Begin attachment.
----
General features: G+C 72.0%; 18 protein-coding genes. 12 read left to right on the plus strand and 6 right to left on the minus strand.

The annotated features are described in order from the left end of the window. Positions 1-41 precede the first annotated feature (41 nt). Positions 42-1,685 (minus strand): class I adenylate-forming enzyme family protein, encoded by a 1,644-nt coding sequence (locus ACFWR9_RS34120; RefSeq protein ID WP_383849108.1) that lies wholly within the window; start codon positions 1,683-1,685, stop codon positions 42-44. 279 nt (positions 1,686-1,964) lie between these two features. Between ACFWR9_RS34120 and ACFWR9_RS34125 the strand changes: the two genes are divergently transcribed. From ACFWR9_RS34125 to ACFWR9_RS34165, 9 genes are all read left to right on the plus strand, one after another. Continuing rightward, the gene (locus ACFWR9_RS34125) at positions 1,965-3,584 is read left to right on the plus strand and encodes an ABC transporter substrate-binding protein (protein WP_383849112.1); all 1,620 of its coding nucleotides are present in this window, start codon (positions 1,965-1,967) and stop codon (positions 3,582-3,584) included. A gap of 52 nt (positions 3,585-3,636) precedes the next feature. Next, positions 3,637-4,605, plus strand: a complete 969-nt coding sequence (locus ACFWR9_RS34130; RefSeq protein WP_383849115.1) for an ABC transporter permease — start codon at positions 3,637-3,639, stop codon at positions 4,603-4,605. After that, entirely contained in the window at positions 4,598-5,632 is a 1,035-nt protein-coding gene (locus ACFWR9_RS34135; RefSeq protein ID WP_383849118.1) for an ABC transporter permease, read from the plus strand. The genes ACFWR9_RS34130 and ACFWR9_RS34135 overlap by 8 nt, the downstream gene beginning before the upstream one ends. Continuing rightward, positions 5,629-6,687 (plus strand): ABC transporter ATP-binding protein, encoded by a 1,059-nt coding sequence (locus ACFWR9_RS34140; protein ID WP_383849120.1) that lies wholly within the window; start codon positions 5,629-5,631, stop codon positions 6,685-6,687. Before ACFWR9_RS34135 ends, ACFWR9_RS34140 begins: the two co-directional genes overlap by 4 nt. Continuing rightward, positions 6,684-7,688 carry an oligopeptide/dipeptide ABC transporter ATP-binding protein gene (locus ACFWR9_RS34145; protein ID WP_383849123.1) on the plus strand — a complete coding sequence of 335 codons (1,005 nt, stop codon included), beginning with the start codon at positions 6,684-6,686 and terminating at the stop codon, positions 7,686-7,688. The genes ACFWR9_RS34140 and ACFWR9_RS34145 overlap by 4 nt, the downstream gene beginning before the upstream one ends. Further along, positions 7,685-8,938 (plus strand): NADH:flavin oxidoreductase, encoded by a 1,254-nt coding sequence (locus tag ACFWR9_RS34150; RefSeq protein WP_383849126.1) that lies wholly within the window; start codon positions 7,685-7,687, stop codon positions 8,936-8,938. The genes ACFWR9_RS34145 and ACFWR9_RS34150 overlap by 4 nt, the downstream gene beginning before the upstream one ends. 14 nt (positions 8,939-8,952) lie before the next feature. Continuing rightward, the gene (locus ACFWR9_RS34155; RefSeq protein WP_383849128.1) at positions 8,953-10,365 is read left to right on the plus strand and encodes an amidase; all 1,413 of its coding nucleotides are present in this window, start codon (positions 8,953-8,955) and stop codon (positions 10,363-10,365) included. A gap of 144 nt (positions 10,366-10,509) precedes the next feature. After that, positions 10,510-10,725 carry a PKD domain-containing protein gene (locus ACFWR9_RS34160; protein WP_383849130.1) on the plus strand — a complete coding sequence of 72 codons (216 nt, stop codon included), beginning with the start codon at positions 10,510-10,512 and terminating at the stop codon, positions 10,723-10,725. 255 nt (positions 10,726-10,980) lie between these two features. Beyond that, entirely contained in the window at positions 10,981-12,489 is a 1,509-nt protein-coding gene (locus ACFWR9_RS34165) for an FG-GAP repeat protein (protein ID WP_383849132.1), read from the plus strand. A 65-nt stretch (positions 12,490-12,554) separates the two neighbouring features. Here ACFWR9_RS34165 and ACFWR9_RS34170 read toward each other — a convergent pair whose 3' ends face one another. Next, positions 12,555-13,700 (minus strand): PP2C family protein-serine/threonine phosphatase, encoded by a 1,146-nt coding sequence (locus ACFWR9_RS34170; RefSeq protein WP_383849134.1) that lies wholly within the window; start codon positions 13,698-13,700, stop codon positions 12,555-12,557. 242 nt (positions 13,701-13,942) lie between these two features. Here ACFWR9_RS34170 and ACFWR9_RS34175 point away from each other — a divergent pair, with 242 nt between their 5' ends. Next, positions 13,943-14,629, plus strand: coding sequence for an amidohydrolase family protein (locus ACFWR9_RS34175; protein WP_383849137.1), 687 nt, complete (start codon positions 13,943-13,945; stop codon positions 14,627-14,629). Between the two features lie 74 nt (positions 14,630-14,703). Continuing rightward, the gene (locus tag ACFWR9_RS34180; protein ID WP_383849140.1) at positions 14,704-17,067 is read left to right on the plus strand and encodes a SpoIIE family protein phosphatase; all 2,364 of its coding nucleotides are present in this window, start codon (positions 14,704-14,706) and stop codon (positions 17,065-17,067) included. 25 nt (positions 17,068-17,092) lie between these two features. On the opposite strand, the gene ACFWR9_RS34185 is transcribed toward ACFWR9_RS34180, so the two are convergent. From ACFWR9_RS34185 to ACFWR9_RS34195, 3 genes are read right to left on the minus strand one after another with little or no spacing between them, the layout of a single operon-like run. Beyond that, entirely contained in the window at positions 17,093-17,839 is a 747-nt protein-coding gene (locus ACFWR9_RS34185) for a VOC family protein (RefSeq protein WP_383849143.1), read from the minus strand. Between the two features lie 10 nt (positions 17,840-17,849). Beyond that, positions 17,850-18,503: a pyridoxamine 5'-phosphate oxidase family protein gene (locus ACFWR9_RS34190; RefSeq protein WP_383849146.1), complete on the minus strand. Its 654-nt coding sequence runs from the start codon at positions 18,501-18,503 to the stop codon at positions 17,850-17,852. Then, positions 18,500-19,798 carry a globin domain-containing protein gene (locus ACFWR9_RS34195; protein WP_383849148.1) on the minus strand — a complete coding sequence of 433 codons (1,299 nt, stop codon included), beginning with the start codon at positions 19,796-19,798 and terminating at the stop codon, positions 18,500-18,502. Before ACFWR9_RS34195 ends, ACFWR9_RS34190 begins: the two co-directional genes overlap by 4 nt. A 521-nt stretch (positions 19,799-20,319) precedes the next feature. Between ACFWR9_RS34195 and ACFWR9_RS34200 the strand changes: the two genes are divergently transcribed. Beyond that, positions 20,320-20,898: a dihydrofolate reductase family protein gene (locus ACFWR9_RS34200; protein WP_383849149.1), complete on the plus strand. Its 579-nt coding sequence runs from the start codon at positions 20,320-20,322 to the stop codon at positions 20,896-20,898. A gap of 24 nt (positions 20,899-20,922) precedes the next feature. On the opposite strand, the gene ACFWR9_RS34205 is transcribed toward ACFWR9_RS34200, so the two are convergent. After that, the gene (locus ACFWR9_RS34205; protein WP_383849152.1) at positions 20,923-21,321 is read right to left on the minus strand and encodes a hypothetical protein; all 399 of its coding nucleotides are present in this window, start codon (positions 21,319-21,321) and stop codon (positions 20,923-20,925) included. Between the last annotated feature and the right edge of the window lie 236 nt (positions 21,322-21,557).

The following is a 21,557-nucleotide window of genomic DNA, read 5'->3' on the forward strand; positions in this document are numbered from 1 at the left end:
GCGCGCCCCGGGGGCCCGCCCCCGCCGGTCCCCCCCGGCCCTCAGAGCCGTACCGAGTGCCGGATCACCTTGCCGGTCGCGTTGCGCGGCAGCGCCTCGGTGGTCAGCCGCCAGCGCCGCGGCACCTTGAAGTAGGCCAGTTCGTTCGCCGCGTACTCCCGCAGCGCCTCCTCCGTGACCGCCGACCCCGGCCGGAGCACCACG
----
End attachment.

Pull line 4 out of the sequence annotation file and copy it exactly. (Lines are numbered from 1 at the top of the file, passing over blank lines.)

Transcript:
GCGCGCCCCGGGGGCCCGCCCCCGCCGGTCCCCCCCGGCCCTCAGAGCCGTACCGAGTGCCGGATCACCTTGCCGGTCGCGTTGCGCGGCAGCGCCTCGGTGGTCAGCCGCCAGCGCCGCGGCACCTTGAAGTAGGCCAGTTCGTTCGCCGCGTACTCCCGCAGCGCCTCCTCCGTGACCGCCGACCCCGGCCGGAGCACCACG